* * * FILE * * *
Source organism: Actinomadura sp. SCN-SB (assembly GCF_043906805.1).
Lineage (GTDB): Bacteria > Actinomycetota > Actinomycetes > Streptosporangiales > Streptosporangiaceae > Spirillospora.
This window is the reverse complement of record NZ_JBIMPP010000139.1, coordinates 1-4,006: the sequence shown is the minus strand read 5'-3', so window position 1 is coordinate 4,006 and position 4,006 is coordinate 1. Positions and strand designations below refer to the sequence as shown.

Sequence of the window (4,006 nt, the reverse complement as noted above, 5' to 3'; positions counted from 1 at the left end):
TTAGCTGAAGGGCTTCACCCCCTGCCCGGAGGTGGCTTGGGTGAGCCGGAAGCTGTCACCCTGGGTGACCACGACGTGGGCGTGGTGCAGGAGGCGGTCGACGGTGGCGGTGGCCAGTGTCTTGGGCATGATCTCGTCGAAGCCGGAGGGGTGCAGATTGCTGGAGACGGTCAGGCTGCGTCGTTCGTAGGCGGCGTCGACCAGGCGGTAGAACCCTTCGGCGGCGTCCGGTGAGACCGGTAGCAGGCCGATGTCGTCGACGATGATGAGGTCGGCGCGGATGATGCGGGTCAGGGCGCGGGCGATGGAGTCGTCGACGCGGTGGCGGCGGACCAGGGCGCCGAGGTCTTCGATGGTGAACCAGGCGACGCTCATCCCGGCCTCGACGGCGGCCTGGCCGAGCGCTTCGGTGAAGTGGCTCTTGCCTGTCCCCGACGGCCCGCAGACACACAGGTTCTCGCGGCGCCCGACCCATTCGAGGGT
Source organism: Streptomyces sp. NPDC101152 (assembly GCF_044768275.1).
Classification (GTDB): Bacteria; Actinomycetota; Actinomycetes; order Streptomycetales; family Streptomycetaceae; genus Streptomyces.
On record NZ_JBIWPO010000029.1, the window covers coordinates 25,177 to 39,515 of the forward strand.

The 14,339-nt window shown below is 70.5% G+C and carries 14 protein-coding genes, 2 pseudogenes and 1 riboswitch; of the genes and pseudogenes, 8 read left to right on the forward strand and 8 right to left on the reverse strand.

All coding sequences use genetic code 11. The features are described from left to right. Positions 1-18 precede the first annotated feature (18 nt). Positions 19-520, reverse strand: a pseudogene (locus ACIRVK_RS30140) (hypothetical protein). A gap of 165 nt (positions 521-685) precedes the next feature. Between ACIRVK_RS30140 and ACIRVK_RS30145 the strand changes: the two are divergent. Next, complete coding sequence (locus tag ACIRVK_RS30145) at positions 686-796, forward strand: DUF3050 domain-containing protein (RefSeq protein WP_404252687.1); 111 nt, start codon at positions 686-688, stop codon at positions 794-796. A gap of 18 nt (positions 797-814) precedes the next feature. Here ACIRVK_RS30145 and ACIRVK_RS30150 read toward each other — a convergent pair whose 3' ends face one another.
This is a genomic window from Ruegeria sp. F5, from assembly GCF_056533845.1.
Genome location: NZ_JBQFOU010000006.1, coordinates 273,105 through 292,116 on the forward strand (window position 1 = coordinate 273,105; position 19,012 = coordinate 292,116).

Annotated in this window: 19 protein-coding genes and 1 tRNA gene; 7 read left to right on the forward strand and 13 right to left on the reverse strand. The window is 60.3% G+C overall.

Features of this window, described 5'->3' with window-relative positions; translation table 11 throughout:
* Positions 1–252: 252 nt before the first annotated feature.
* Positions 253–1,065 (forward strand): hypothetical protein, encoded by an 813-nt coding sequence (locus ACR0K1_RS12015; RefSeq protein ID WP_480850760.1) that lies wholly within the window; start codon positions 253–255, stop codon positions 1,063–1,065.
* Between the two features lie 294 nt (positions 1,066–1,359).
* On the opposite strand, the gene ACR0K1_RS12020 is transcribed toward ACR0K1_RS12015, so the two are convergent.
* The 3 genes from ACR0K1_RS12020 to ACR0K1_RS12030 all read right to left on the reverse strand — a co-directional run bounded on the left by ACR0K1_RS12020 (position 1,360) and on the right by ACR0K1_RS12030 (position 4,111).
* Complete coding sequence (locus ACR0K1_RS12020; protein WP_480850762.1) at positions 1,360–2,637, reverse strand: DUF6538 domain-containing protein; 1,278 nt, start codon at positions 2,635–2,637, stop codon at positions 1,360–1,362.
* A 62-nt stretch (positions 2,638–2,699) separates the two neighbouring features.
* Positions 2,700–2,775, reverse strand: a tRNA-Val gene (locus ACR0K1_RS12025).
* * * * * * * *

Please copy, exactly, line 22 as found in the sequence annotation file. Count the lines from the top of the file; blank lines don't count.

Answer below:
* Positions 2,700–2,775, reverse strand: a tRNA-Val gene (locus ACR0K1_RS12025).